- Mike Sando, NFL Insider
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The team's general manager at the time, Tim Ruskell, repeatedly assured Branch that the organization had no such plans. Ruskell wasn't lying. The Seahawks held onto Branch, but if they had cut ties with the veteran receiver in 2009 following three years of declining production, not even Branch could have expressed shock.
When the post-Ruskell Seahawks finally unloaded Branch this week, the biggest surprise came in the price New England paid in reacquiring the 31-year-old receiver. Branch will return the higher of the Patriots' 2011 fourth-round choices: the one acquired from Denver or the one originally belonging to New England. Wasn't that a little steep?
Randy Moss had commanded a third-round choice when New England traded him to Minnesota last week, an indication Seattle might be lucky to get a fifth-rounder for Branch. As Branch himself told reporters Tuesday, "I’m not Randy Moss. I wasn’t Randy Moss when I was here. And I’m not here to replace him."
The lesson, as always, is that any commodity is worth whatever someone can get for it at a given time. There is no sliding scale or reference chart based on a wide receiver's past production or anything else. Branch's value to the Patriots increased once New England determined keeping Moss was no longer tenable.
For perspective, and with an assist from Keith Hawkins of ESPN Stats & Information, I've classified 17 receiver trades since 2007 by compensation levels:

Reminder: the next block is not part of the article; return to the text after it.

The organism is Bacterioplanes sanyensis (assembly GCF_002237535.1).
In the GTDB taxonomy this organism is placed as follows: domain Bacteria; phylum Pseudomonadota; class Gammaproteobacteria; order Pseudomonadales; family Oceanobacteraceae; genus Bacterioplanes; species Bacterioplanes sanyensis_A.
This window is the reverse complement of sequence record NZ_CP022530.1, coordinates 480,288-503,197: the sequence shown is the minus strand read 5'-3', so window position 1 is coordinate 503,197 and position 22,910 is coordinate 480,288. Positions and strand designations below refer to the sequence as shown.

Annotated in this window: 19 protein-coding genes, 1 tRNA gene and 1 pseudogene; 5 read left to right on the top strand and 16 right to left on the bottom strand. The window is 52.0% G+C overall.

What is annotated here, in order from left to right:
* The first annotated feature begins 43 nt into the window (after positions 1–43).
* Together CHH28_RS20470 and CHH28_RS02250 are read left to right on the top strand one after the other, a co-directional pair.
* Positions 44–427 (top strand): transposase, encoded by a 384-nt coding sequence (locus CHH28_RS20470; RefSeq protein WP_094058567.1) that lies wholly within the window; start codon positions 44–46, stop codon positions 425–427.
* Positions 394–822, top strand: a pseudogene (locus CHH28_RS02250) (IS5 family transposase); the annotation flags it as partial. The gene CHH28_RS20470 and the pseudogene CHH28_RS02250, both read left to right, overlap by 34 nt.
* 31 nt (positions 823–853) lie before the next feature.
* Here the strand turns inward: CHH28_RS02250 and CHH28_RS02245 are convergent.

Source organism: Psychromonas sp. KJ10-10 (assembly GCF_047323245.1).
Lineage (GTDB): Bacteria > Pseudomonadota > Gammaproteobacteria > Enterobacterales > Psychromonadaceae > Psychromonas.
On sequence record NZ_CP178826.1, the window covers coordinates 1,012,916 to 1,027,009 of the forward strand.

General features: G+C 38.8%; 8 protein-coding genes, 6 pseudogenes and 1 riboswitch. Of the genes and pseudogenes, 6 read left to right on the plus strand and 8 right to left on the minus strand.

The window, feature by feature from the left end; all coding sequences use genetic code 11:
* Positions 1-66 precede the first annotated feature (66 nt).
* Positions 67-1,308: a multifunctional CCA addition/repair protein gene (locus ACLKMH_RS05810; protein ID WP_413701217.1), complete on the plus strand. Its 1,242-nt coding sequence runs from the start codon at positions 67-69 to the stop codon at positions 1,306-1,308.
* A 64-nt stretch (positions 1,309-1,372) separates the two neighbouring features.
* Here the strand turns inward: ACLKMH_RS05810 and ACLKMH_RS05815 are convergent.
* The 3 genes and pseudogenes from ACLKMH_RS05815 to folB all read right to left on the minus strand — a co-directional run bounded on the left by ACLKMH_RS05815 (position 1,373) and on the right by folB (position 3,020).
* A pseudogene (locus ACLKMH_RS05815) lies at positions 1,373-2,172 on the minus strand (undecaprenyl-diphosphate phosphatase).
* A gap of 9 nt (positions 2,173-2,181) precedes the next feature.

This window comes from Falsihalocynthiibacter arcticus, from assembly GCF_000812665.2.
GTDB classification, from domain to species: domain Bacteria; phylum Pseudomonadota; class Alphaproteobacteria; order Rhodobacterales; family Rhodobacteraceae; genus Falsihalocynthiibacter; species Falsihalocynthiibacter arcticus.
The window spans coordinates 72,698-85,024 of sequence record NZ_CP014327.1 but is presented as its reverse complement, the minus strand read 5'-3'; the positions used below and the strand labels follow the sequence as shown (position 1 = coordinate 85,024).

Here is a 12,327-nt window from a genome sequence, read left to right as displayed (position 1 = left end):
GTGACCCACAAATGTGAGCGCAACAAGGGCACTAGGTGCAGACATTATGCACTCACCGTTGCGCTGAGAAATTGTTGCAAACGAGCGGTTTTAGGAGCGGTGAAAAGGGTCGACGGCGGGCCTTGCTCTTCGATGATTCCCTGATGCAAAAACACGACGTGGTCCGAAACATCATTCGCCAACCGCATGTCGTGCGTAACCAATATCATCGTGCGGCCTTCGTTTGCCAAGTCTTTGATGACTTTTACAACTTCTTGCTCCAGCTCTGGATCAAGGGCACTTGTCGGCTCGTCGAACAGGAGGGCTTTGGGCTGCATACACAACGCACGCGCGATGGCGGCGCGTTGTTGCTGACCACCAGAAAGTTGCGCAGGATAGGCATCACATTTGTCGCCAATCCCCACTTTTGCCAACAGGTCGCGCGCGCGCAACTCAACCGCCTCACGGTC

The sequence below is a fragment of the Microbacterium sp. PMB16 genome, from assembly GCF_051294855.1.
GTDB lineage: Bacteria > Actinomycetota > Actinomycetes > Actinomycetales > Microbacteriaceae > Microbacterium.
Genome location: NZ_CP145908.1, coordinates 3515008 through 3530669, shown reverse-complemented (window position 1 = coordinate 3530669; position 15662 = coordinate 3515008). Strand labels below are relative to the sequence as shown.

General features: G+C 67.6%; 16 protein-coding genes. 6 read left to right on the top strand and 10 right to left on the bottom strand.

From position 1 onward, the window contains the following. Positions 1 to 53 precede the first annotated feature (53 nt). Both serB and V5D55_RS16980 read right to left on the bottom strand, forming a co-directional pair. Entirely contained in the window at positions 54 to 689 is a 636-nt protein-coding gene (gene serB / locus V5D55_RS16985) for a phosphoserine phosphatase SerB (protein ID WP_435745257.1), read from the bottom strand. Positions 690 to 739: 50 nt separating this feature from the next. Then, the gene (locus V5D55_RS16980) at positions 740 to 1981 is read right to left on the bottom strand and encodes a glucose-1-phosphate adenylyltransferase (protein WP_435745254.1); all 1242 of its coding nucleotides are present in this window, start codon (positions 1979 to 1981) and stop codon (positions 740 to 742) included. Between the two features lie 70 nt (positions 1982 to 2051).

1. Roy E. Williams to Dallas (2008)
Price paid: Dallas sent 2009 first-, third- and sixth-round choices to Detroit for Williams and a seventh-rounder.
Comment: This one sets the standard for overspending. Williams is on pace for his first 1,000-yard season in Dallas, but this deal marked the last time (for now) an NFL team traded a first-round choice for a wide receiver.
2. Randy Moss to Oakland (2005)
Price paid: Oakland sent 2005 first- and seventh-round picks, plus linebacker Napoleon Harris, to Minnesota.
Comment: The Raiders never had the supporting cast to maximize this investment. Moss didn't hold up his end, of course, but the Patriots later proved Moss could function at a high level in the right environment.
3. Deion Branch to Seattle (2006)
Price paid: Seattle sent its 2007 first-round choice to New England.
Comment: Ruskell hoped Branch would add character and leadership to a position group he viewed as lacking in those areas. Branch did not have the talent to justify the price, however, and injury problems diminished what returns Seattle got from its over-investment.
4. Brandon Marshall to Miami (2010)
Price paid: Miami sent 2010 and 2011 second-round choices to Denver.
Comment: Marshall is on pace for another 100-catch season, although he has only one touchdown reception in his first four games with Miami. Broncos coach Josh McDaniels comes from the New England tree. Both organizations like to load up on second-round draft choices.
5. Wes Welker to New England (2007)
Price paid: The Patriots sent 2007 second- and seventh-round choices to Miami.
Comment: Welker is on pace for his fourth consecutive 100-catch season since joining the Patriots. He had caught 96 passes over two seasons with Miami previously. The quarterback situation in New England allowed the Patriots to maximize this trade.
6. Chris Chambers to San Diego (2007)
Price paid: San Diego sent a 2008 second-round choice to Miami.
Comment: This deal never worked out the way San Diego planned. Chambers made some solid contributions early, but an ankle injury altered the course of his career with the Chargers. Malcolm Floyd emerged as a big-play threat, and San Diego cut Chambers during the 2009 season.